Studying the Effects of War Propaganda on Combatants in Serbia

Jordan Kiper, a graduate student in human rights, gives a presentation in Konover Auditorium on Sept. 18, 2013, as part of the 10th annual Human Rights Conference. (Ariel Dowski '14 (CLAS)/UConn Photo)
Graduate student Jordan Kiper presented his research as part of this week's 10th annual Human Rights Institute Conference.


Jordan Kiper, a graduate student in human rights, gives a presentation in Konover Auditorium on Sept. 18, as part of the 10th annual Human Rights Institute Conference. (Ariel Dowski '14 (CLAS)/UConn Photo)
Jordan Kiper, a graduate student in human rights, gives a presentation in Konover Auditorium on Sept. 18, as part of the 10th annual Human Rights Institute Conference. (Ariel Dowski ’14 (CLAS)/UConn Photo)

As an undergraduate, Jordan Kiper traveled independently throughout the southeastern part of Europe, known as the Balkans, to study the various dialects of Serbo-Croatian and how language usage was changing in the region. While visiting Bosnia and Serbia, he saw evidence of the Yugoslav Wars and the toll they had taken on the people who lived there.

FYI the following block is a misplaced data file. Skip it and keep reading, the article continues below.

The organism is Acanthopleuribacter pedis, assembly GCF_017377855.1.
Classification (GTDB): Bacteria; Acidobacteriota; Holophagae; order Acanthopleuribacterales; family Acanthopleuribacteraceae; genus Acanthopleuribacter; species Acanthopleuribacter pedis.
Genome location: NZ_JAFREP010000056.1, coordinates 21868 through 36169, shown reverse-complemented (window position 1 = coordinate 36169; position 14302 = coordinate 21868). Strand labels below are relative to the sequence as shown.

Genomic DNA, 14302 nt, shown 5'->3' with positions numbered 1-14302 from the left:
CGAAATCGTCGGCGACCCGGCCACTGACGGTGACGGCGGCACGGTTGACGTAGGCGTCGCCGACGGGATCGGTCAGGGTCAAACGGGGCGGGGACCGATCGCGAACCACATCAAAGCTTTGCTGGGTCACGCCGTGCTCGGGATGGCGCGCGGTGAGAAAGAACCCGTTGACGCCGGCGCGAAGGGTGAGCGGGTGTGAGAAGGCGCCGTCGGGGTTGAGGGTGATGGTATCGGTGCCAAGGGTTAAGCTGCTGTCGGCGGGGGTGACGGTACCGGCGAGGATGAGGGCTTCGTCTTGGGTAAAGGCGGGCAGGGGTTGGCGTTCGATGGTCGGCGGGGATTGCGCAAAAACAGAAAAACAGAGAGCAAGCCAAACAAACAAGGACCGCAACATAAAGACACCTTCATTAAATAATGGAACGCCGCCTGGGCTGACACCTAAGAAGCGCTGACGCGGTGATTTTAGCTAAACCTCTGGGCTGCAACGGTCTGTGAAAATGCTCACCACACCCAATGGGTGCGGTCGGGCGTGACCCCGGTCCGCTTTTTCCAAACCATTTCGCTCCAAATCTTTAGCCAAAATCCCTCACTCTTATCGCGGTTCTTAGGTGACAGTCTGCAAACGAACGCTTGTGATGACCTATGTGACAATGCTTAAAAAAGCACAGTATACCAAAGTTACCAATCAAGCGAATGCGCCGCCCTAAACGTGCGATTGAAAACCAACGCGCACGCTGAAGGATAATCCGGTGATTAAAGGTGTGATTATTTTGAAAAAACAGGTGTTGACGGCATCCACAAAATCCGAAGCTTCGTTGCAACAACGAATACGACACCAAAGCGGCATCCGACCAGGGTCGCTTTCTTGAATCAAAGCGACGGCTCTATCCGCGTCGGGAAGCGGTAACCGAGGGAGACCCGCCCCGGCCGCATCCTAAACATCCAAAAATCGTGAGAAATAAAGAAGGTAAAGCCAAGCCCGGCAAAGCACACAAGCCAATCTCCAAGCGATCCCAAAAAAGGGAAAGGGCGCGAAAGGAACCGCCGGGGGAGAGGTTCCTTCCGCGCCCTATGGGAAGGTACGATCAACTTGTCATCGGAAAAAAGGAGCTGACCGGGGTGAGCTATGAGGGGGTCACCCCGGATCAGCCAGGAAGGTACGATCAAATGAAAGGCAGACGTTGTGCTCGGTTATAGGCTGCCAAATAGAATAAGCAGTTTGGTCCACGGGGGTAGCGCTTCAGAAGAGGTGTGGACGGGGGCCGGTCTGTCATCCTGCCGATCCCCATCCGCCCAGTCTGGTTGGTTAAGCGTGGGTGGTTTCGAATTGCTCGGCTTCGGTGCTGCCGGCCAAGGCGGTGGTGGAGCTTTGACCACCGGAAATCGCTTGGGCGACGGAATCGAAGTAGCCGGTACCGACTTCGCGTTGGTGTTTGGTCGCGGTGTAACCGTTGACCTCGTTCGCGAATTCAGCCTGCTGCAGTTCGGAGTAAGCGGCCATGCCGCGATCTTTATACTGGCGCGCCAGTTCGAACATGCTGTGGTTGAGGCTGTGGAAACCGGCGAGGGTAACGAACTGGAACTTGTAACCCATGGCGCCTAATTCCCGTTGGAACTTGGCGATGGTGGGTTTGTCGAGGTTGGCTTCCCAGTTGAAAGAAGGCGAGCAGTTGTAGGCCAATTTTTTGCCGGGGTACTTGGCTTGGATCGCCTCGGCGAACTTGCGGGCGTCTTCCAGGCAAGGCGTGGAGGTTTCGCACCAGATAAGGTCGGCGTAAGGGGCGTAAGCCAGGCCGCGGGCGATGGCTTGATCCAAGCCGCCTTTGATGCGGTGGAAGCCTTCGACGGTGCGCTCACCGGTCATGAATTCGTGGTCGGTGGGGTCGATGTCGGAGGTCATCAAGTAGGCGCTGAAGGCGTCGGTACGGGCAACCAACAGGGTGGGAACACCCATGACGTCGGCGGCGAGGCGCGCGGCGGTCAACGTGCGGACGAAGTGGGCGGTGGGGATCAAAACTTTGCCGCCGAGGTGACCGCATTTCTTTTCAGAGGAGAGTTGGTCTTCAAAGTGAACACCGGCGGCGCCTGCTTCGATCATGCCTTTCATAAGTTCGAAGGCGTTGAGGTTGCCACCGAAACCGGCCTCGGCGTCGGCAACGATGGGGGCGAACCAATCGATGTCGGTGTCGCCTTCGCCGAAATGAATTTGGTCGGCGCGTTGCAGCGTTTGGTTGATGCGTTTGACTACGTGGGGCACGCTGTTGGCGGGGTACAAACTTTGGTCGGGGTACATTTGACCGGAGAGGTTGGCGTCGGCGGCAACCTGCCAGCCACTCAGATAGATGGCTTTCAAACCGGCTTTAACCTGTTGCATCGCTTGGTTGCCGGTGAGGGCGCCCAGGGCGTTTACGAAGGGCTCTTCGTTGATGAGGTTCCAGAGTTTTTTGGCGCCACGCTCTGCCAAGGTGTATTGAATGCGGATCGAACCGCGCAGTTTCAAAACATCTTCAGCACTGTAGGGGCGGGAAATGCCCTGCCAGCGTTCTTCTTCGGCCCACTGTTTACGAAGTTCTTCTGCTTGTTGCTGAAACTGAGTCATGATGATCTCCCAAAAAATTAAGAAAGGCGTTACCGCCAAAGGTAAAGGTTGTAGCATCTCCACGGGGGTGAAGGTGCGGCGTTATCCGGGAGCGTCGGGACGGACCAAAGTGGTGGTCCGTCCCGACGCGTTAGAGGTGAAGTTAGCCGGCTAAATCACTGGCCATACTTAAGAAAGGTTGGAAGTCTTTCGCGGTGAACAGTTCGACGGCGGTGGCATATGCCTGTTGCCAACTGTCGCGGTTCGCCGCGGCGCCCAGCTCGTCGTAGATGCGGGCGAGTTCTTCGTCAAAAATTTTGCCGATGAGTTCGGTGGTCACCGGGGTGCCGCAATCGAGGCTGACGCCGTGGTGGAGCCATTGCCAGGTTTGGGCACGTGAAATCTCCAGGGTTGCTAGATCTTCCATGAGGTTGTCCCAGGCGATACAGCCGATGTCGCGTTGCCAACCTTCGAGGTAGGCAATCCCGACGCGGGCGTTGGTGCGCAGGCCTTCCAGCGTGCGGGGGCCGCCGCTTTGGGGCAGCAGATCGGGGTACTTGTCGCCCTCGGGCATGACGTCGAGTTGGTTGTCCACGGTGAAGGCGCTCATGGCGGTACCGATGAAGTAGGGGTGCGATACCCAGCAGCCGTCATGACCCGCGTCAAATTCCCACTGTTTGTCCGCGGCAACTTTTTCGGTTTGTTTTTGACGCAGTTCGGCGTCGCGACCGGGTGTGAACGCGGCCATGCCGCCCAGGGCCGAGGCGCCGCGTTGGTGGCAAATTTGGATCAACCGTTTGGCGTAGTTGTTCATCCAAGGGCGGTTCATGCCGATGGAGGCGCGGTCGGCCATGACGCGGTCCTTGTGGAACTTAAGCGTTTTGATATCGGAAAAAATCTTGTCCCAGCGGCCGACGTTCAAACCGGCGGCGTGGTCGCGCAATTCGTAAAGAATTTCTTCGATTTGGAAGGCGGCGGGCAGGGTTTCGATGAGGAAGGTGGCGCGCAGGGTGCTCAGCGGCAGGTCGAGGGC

“Everywhere I went the effects of the war were apparent,” says Kiper, now a doctoral student in anthropology at UConn, who is focusing his dissertation on the effects of war propaganda on combatants of campaigns involving human rights violations, particularly in Serbia. “There were bullets in walls and several buildings were still destroyed. I would go to Bosnia and neighboring areas, and the people seemed so similar; I would wonder why neighbors would do this to one another.”

Kiper, who came to UConn from Colorado University in 2009, is among the graduate students who participated in the 10th Human Rights Institute Conference: Contexts of Human Rights, held this week at the Thomas J. Dodd Research Center. Graduate students from various disciplines met during the conference to discuss their research interests and share ideas before participating in the conference, which featured noted human rights experts from around the world, including UConn faculty.

“I came to UConn particularly because the programs allowed me to create a niche for myself for the type of research I want to do,” Kiper says. “I’m in anthropology, but also completing graduate certificates in human rights, quantitative methodologies, and cognitive science, all of which allow me to work on the evolution of morality and religion, which is my main interest.”

Morality and religion

Kiper is studying the function of religious and moral systems within particular environments. He is looking specifically at how religion and morality might have evolved throughout human evolution; what influences moral behavior; and the development of religion and morality across a person’s lifespan. He is focusing his doctoral research on how war propaganda and other cultural influences affected combatants during the Yugoslav Wars in the decade of the 1990s, which resulted in 130,000 deaths, including war crimes such as mass murder and genocide that are the subject of criminal prosecutions pursued by the International Criminal Tribunal convened by the United Nations. As part of his work, Kiper is interviewing Serbian veterans of the war.